Preferred embodiments of the present invention will be described in detail below with reference to the accompanying drawings.

First Embodiment

FIG. 1 is a circuit diagram showing the arrangement of the laser driving circuit of a printed circuit board which supports a semiconductor laser driving device according to the first embodiment of the present invention. In FIG. 1, the same reference numerals as those in FIG. 12 denote the same members.

In FIG. 1, reference numeral 1 denotes a feed capacitor; 2, a main power transmission wiring; 22, a main GND wiring; 4, a first wiring; and 5, a second wiring. The first and second wirings 4 and 5 are parallel at a branch point 3 of the main power transmission wiring 2. A common choke coil 14 is interposed between the first and second wirings 4 and 5. The first wiring 4 is divided by the common choke coil 14 into a third wiring 4 a and fourth wiring 4 b. The second wiring 5 is divided by the common choke coil 14 into a fifth wiring 5 a and sixth wiring 5 b.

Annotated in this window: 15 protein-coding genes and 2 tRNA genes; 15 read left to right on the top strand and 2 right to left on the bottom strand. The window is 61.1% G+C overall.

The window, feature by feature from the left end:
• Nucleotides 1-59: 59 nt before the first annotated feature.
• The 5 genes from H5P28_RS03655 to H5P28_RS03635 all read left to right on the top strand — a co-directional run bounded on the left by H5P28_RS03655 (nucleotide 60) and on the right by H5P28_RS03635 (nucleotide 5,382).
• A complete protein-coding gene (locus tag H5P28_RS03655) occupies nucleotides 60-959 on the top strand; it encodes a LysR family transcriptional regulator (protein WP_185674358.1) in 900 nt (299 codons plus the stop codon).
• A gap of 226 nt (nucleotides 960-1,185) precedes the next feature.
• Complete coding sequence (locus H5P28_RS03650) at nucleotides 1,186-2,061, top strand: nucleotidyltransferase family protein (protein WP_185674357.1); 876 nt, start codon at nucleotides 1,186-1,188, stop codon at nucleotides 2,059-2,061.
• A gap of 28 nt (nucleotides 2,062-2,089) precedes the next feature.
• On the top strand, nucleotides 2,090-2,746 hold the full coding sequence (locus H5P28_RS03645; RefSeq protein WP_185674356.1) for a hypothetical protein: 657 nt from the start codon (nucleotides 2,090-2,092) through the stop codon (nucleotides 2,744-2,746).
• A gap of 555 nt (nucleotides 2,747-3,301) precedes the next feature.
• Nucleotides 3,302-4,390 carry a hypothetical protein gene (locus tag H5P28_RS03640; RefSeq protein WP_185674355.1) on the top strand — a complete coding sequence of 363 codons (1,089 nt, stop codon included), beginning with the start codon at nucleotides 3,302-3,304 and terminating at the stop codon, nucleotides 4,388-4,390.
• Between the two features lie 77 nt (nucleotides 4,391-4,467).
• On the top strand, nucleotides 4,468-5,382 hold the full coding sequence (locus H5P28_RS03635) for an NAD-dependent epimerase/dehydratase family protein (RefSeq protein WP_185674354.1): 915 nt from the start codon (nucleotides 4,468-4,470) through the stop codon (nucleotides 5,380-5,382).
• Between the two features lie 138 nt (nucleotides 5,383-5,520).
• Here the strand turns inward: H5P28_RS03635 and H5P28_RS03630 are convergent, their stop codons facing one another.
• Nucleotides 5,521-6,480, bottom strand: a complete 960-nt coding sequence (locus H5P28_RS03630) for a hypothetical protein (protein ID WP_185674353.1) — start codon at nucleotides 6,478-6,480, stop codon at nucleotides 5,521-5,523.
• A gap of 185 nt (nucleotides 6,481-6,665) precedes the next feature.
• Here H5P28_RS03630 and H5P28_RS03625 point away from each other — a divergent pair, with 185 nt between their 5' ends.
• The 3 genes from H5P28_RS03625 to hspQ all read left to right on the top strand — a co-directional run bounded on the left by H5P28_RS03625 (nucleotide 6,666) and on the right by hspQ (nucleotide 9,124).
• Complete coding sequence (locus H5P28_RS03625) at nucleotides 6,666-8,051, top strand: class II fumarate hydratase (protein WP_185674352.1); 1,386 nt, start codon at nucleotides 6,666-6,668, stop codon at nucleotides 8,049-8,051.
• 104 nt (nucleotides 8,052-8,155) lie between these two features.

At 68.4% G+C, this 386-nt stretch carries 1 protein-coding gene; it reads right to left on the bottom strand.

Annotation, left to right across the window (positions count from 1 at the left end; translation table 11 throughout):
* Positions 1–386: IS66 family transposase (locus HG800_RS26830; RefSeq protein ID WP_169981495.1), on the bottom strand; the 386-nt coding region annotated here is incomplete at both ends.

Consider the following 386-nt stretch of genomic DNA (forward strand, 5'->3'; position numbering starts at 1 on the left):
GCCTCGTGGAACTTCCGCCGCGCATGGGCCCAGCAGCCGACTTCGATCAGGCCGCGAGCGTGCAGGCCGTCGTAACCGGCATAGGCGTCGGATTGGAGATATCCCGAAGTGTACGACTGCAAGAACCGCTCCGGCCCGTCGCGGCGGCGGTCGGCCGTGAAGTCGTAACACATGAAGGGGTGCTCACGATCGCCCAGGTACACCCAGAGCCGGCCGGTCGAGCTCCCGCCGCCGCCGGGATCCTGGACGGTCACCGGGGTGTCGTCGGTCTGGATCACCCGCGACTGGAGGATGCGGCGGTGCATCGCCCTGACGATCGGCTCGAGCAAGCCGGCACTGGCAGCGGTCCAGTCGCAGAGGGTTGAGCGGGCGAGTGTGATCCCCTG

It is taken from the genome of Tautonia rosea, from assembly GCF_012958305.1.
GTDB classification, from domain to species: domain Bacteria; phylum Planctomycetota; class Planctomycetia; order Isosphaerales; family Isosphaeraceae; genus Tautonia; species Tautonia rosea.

Reference numeral 6 denotes a light-emitting circuit which is connected to the first wiring 4 and made up of a semiconductor laser element 7, seventh wiring 8, and laser driving semiconductor device 9. Reference numeral 10 denotes a compensation circuit which is connected to the second wiring 5 and made up of a compensation element 11, eighth wiring 12, and compensation semiconductor device 13. The light-emitting circuit 6 and compensation circuit 10 are also parallel, and connected to a ground wiring pattern. The compensation element 11 is configured to become identical in electrical characteristic to the semiconductor laser element 7 as much as possible. The wirings 8 and 12 use identical components, whereas the laser driving semiconductor device and compensation semiconductor device 13 use identical components. Note that FIG. 1 shows the wirings 2, 4, 5, 8, and 12 as if they were electric wires, but in practice, these wirings are formed from a conductor pattern on the printed board.

In FIG. 1, an emission current and compensation current complementarily flow through the wirings 4 and 5. Hence, only opposite-phase components ideally flow through the wirings 4 and 5. However, if a noise component such as ringing is generated, currents of in-phase components flow through the wirings 4 and 5. That is, opposite-phase components in the emission current and compensation current are associated with an emission operation, and in-phase components mean noise components.